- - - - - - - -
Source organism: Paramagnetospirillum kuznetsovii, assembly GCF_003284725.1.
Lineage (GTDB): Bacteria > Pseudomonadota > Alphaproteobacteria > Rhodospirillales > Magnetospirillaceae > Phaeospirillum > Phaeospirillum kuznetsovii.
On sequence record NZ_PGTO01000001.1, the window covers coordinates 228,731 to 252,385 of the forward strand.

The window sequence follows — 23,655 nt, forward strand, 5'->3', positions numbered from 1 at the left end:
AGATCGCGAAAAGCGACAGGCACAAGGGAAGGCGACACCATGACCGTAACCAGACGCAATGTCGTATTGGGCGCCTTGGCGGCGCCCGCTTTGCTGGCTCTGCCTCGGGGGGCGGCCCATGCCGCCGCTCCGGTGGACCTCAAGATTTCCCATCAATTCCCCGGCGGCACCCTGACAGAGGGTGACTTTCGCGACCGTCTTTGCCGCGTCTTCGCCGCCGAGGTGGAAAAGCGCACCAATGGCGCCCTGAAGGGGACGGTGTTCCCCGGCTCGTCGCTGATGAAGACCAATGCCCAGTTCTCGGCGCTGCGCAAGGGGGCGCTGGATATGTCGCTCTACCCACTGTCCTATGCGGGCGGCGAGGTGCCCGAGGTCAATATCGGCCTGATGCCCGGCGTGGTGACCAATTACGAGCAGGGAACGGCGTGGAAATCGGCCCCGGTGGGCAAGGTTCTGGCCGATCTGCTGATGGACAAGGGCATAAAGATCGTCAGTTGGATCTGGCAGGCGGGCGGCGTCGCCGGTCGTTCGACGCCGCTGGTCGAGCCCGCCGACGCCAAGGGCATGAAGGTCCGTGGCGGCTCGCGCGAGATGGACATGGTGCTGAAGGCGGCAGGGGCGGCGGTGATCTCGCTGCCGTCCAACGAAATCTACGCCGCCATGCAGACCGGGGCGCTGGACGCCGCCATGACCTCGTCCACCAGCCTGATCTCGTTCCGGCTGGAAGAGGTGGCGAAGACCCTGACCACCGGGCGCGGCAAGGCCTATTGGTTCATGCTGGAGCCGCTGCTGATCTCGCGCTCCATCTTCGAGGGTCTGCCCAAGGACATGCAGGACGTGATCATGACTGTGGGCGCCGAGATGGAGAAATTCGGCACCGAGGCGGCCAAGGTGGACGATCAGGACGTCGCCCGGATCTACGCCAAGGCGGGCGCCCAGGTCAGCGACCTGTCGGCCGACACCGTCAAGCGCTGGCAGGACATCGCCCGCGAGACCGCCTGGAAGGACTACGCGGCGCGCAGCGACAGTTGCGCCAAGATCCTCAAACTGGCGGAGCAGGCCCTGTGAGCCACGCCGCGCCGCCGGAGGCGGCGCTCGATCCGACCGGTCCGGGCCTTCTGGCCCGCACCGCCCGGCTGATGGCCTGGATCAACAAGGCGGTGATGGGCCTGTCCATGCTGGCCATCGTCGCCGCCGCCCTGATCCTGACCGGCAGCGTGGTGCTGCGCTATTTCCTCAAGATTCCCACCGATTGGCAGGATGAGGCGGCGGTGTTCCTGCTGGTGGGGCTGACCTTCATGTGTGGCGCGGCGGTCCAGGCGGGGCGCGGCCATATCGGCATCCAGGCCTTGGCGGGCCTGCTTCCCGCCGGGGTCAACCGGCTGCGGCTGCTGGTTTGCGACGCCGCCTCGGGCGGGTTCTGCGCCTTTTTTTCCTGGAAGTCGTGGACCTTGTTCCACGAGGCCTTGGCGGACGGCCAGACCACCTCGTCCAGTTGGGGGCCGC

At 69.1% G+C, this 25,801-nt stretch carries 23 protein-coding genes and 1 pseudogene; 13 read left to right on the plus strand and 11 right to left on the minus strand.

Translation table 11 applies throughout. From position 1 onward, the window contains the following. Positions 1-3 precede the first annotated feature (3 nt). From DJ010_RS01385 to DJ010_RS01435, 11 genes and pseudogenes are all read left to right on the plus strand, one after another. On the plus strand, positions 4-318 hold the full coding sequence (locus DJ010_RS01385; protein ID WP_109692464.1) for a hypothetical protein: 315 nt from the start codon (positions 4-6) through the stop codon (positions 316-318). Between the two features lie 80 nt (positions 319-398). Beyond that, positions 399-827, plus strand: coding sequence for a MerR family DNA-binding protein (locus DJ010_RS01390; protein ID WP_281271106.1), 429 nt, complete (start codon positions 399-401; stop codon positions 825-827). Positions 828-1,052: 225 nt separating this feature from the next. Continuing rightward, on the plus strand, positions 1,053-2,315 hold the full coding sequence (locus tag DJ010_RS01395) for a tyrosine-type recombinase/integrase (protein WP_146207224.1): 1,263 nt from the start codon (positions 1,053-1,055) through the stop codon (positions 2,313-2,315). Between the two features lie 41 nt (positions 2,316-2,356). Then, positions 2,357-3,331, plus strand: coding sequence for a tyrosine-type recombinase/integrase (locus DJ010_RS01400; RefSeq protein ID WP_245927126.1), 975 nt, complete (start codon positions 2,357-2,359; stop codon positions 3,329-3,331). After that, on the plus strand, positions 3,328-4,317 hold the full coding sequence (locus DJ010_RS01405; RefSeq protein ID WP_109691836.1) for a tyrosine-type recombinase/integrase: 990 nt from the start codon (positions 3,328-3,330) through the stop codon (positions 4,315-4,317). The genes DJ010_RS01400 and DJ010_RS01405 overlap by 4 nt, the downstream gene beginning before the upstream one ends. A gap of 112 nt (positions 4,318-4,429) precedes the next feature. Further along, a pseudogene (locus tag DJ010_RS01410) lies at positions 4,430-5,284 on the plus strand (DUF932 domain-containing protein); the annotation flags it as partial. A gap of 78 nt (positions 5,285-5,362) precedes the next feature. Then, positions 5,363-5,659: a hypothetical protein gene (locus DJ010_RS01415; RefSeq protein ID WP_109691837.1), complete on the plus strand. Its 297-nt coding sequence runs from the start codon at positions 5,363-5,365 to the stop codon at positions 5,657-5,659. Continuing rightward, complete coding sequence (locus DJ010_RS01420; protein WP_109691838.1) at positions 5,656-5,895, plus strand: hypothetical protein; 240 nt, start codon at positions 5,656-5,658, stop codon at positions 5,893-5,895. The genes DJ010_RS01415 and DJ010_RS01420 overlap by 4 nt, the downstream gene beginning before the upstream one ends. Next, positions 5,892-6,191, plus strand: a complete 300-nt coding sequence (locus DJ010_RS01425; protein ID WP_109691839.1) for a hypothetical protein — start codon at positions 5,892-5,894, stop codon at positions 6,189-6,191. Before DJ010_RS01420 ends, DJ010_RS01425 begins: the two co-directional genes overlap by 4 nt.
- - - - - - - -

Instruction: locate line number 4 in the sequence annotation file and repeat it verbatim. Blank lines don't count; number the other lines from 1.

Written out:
The window sequence follows — 23,655 nt, forward strand, 5'->3', positions numbered from 1 at the left end: